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Yacht mary

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  • Member since
    January 2014
Yacht mary
Posted by Vett on Monday, August 31, 2020 6:27 PM

A simple question, what are those paddle like things on the sides of the yacht mary

  • Member since
    August 2005
  • From: Mansfield, TX
Posted by EdGrune on Monday, August 31, 2020 7:23 PM

Leeboards

mounted port & starboard, these allow the ship to sail straight when the wind direction is from the beam.   The board to the lee side (ie downwind) is lowered to provide sideways drag.   They function similarly to a deep keel or centerboard/daggerboard

  • Member since
    January 2014
Posted by Vett on Monday, August 31, 2020 7:26 PM

Thanks I thought they were for some kind of stableazation alway wondered

  • Member since
    September 2012
Posted by GMorrison on Monday, August 31, 2020 10:33 PM

no image.

Pretty typical back when on things like sailing barges which operate in shallow water and need a big open hold.

Modeling is an excuse to buy books

 

  • Member since
    November 2005
  • From: Formerly Bryan, now Arlington, Texas
Posted by CapnMac82 on Tuesday, September 1, 2020 5:42 PM

I want to reemmber the term-of-art is "bilge board."

As noted succintly above, they serve the same purpose as a dagger board or centerboard, to increase latteral resistance when sailing upwind.

Hanging the board off the wale means not having to cut into the keel structure for a box or slot for the board, which also leaves the hold clear.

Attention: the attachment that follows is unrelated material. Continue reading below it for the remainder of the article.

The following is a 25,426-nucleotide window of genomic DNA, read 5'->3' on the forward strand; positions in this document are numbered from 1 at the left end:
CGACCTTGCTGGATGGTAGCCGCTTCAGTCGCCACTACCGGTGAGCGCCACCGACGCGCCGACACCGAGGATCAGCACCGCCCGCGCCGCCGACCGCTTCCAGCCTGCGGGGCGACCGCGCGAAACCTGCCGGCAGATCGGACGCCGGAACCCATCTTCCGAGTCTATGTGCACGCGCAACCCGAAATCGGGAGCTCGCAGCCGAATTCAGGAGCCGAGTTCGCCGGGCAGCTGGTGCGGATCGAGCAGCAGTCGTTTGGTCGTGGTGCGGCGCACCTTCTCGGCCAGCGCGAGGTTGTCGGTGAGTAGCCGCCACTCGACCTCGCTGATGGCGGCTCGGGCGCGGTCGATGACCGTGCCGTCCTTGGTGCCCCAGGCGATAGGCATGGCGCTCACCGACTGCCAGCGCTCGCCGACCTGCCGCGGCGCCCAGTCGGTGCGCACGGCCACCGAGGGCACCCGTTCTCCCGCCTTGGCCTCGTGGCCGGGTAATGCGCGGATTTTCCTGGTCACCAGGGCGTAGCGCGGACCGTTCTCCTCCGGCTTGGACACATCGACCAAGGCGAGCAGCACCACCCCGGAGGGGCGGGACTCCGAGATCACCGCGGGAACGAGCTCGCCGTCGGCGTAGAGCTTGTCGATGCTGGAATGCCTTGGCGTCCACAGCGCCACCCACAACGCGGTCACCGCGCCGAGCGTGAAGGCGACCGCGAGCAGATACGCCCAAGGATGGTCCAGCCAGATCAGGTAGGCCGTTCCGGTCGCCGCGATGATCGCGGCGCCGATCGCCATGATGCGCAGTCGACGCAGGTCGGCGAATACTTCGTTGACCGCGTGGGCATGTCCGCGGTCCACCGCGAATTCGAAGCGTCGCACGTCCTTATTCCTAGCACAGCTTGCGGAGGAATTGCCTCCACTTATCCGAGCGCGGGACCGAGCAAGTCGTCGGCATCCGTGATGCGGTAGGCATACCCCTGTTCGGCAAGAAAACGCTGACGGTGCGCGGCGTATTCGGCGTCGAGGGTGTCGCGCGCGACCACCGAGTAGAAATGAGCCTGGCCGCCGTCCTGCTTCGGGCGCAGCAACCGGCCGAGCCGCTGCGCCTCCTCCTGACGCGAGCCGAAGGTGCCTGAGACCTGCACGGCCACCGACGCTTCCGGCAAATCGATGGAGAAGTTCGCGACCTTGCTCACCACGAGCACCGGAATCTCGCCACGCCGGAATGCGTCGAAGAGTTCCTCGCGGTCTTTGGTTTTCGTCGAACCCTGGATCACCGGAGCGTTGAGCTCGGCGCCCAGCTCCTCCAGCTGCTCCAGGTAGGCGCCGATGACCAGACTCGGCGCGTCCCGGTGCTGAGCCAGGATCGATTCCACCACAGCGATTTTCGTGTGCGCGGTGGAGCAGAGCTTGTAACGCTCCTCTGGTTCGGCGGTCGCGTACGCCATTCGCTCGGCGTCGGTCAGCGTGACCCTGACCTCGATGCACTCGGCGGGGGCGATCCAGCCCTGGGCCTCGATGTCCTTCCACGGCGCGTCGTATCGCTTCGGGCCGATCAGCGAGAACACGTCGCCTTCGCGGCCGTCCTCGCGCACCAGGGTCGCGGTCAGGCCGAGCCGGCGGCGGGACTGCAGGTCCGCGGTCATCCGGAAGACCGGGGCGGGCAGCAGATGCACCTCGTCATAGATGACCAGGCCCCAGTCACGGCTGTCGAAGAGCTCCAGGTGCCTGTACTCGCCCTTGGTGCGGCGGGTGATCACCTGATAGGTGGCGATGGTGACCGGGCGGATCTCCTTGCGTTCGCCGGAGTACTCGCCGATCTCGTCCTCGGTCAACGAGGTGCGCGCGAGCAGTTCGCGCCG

They fell out of favor from several issues.  Like being larger than a center or dagger board of effective size, the complications of the pivot joint, and needing two of the things.  

Being on the lee rail, they could be complicated to work, as well.  Made of wood, they needed two tackles per each, a downhaul as well as an uphhaul.

Eventually, people realised you only needed to trunk a centerboard to just above the water line, and it only needed one tackle when made of metal, or metal clad wood.

  • Member since
    January 2014
Posted by Vett on Tuesday, September 1, 2020 5:49 PM

Thanks everyone for all the help, very interesting 

  • Member since
    September 2012
Posted by GMorrison on Tuesday, September 1, 2020 6:16 PM

With all of the canal commerce, the design was popular with the Dutch. Mary in her turn was patterned on a Dutch design that the English King admired.

 

Bill

Modeling is an excuse to buy books

 

  • Member since
    November 2005
  • From: Formerly Bryan, now Arlington, Texas
Posted by CapnMac82 on Wednesday, September 2, 2020 5:17 PM

Sailing in canals boggles my sailing mind a bit.

keeping off the bank edges against a contrary wind, just rubs wrong somehow.

Which may well explain the goofy and strange sailing rigs seen on canal boats.

  • Member since
    December 2006
  • From: Jerome, Idaho, U.S.A.
Posted by crackers on Tuesday, September 8, 2020 10:59 PM

Although favored by the Dutch in past years and no longer in common use, the leeboard has not entirely disappeared. The German owned two masted schoomner, JOHANNA, approaching Hamburg, Germany, still retains a relic of the past with her leeboard.

Photo submitted to Shipspotting.com by Eckhard Dhrbrock.

Happy modeling  Crackers

Anthony V. Santos

  • Member since
    April 2003
  • From: USA
Posted by keavdog on Tuesday, September 8, 2020 11:28 PM

I also recall a sailing dinghy or two with leeboards like the Sabot.

Thanks,

John

Ain't no reason to hang my head, I could wake up in the mornin' dead 

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